Amir Khan brought the world of boxing to a standstill back in early February, stunning fans, reporters and pundits alike by revealing that he would not face Kell Brook next, but instead challenge Saul Alvarez for his WBC middleweight title on 7 May at the new 20,000-capacity T-Mobile Arena in Las Vegas, Nevada.
In addition to the popular Mexican's standing as one of the world's best and most celebrated boxers, the announcement was made all the more surprising by the fact that Khan, a former two-time world champion at light-welterweight whose last four fights have all come at welterweight, will have to rise two divisions to face "Canelo" at a catch weight of 155 lbs – five pounds under the usual limit.
The 2004 Olympic silver medallist has already admitted he does not possess the necessary power to inflict any real damage upon his opponent, whose natural strength advantage and reputation as a far bigger puncher sees him go into the bout as the overwhelming favourite. Instead, he will need to expertly use his trademark speed, getting in and out of any exchanges quickly while staying beyond range of any big shots and hoping that aforementioned weight jump has not critically slowed his rapid movement.
With the fight, which will see Canelo's enormous fanbase descend upon Sin City in their droves on Cinco de Mayo weekend, now closing in, it is increasingly difficult to see this contest as anything other than a win-win situation for Khan. Providing he is not embarrassed within the first couple of rounds, a courageous late stoppage or points defeat for the 29-year-old, who was widely praised for just accepting the fight, will surely only serve to enhance his reputation – particularly in the US.
Boxing's fixation with unblemished records appears to be growing stronger still, yet defeats to Breidis Prescott, Lamont Peterson and Danny Garcia mean that Khan has no unbeaten status to protect. There is, of course, the small matter of an all-English showdown with Brook to fall back on.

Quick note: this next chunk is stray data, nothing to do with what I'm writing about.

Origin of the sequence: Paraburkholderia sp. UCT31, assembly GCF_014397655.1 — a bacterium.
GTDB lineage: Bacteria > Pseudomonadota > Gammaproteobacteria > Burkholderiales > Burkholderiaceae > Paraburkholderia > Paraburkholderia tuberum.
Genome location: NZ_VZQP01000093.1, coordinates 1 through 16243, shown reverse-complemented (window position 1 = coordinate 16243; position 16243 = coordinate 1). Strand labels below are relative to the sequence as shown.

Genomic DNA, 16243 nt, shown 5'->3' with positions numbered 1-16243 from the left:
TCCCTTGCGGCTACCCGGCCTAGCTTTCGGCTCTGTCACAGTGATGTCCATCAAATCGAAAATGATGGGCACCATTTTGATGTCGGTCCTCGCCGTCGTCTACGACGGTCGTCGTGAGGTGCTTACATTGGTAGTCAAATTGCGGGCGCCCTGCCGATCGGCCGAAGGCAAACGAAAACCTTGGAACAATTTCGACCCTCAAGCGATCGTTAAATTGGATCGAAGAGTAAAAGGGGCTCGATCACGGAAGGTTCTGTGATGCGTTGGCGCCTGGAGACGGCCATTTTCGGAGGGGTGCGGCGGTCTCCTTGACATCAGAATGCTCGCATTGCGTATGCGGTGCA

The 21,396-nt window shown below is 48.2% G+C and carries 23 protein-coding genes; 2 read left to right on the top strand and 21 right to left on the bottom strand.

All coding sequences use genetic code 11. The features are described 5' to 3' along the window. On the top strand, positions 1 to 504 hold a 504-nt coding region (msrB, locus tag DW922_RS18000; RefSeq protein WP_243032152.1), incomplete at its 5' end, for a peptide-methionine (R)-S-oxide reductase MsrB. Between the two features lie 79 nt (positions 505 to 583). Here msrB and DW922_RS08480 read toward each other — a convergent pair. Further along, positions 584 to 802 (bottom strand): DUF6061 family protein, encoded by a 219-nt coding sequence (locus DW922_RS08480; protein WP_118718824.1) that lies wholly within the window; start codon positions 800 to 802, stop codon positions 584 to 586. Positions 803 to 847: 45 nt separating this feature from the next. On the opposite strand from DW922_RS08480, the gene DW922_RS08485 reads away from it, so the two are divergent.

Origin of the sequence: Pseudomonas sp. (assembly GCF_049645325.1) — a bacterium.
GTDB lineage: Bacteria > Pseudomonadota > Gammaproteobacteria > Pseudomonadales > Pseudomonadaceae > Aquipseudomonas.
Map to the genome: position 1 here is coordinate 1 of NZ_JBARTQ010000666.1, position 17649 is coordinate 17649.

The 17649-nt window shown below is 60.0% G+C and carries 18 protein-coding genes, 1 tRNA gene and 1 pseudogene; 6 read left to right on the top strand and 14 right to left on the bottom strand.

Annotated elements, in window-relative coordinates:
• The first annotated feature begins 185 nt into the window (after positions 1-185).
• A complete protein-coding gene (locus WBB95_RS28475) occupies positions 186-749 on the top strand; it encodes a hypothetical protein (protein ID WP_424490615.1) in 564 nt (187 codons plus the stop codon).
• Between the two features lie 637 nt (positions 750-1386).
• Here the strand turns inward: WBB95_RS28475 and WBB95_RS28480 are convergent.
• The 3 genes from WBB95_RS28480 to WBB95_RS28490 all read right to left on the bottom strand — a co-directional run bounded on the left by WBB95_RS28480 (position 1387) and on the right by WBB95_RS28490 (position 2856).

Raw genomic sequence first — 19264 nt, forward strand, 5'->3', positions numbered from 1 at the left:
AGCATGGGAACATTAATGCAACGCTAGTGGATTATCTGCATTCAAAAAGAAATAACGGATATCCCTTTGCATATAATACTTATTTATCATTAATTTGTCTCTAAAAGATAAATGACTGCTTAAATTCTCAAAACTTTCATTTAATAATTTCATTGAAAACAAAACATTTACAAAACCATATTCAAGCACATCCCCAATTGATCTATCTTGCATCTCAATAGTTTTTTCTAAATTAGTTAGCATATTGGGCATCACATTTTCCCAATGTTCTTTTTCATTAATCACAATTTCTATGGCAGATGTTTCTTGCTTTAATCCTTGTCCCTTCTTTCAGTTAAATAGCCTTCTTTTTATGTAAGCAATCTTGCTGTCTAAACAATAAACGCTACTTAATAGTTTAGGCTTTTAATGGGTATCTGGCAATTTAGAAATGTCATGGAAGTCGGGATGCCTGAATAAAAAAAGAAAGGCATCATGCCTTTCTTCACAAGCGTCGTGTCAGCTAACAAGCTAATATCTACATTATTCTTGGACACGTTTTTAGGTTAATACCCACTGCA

The IBF welterweight champion has repeatedly called out his rival since returning from stab wounds to successfully defend his 147lb strap by brushing aside vastly inferior challengers in Jo Jo Dan, Frankie Gavin and Kevin Bizier, and is understandably desperate for a far sterner test of his credentials and a bigger payday in what would rank as one of the most noteworthy domestic title clashes in recent years.
The benefits of a shock victory for Khan would be clear for all to see. By claiming the middleweight belt, his stature would be boosted immeasurably and he would also be in a position to demand, should he choose to stay in the division, further lucrative fights against the likes of fearsome knockout artist Gennady Golovkin. The big-hitting WBA, IBF and IBO king remains the mandatory challenger for the WBC crown and has thus far been frustrated in his attempts to coax Canelo into the ring.
A win against the odds would also leave the door open to the possibility of a future meeting with Floyd Mayweather Jr, a prospect Khan has been chasing for a long time. The former five-division champion, who now promotes the likes of WBC super-middleweight title-holder Badou "The Ripper" Jack, officially hung up his gloves in September 2015 following a typically routine points victory over Andre Berto. However, he recently postulated that he might consider returning to eclipse Rocky Marciano's long-standing 50-0 record for a nine-figure sum. He also hinted that any comeback bout would likely be for a world title, with WBC welterweight champion Garcia thought to be the current frontrunner.